We talk a lot on our podcast about “young journalists” coming into the field and what they should know in order to succeed. Wasn’t it about time for us to have a young journalist in to talk about the challenges of finding that first job?
Margaret Ely has come a long way in a short time.
“I just had no idea what I wanted to do,” she said. “But, I took one journalism class and I fell in love with it. We did a current events quiz and I aced it. That makes me sound really silly. I was just like this is so fun and there’s so much you can do. You can do broadcast or you can do public relations, Indiana kind of gave you all of that. It just rung with me for some reason.”
Ely decided to follow the newspaper track at the school, because that seemed the natural thing to do. But she eventually realized that if she wanted to find a job, she needed to switch her focus.
|Read a transcript of our interview with Margaret Ely.|
“I don’t know who told me or how I figured it out, but I realized probably junior year of college that as much as I loved newspapers and I loved reporting and I love writing, I realized that I needed to build a set of skills that were Web based,” she said. “I need to learn what SEO [search engine optimization] means, I need to learn how to code. I need to do Web design. Not to replace my newspaper training, but to supplement. I think if anyone wants to succeed in this industry right now and wants to get a job, they need have those things.”
Although her j-school training helped to hone her skills, it was Ely’s own initiative that led to her current job at The Post.
“It’s silly because I was really only looking for a job at The Post,” she said. “But I think, I knew that even when I was applying for their internship program, you can apply to be a reporting intern, you can apply to be a Web producing intern, you can apply to be a copy editor and I chose Web producer, because I knew I kind of had the skills and also that that is more of a growing field as opposed to reporting, straight reporting.”
Ely is fortunate that her job producing for The Post’s Local Living section allows her to use her digital skills every day, while affording her opportunities to write and report stories.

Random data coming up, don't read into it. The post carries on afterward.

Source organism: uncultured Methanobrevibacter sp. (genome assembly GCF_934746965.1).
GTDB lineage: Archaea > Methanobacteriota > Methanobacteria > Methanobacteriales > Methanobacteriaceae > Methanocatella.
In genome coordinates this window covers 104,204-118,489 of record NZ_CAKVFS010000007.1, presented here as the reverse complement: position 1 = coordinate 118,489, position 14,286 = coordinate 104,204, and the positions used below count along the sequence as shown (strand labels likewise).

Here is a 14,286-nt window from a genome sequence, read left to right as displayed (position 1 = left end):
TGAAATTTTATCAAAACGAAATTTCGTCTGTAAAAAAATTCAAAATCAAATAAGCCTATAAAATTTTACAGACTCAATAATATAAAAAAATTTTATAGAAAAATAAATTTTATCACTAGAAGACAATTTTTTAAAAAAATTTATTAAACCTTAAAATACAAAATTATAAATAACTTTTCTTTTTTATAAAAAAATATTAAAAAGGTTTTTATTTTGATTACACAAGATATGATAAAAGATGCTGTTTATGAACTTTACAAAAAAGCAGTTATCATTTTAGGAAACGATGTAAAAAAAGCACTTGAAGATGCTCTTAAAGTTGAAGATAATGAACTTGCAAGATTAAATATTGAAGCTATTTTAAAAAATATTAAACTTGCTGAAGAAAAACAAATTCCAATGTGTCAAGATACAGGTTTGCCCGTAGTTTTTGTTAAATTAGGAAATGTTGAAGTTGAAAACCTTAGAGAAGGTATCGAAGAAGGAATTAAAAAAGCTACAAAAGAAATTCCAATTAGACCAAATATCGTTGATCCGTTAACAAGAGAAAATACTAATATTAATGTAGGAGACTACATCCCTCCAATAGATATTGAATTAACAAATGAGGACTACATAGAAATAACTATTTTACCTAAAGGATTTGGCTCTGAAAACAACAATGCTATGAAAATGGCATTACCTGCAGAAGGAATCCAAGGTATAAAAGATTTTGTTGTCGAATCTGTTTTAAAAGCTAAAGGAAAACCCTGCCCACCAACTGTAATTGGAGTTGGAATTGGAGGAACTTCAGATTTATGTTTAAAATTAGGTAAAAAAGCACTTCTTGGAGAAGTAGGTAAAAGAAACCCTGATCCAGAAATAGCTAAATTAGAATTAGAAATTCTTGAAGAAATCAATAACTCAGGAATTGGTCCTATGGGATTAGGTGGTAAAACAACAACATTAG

One of her primary duties is overseeing a regular home design feature called House Calls.
“It’s almost one of my favorite things to do, which some people would think is funny,” Ely said. “It is a weekly series every Thursday when Local Living comes out. We have a designer paired with a homeowner who wants a different room in their house redone.”
Ely’s job is to “run the train.” She brings together the designer and homeowner, writes about the redesign and incorporates visual elements such as photos or illustrations to create a multimedia package for the Living Local section.
“Every single week, I have to come up with a different way … of writing about how the designer wants the room to look,” she said. “So all the little blurbs and stuff come from me. When you do something routine, it really strengthens your writing because you can’t be boring every single week.”
Although Ely is just a year out of school, she’s already feeling the need to learn more skills to help with her career.
“Not back to school, but I always feel like I need to constantly be learning,” she said. “You cannot become complacent. I do see people at The Post that have been in the industry for a while and they don’t have a Twitter [account] or they don’t understand what WordPress is, and that’s OK, but for someone or for me, I’ve always been on the cusp of technology and I want to keep up. That’s the only way that I’m going to be successful.”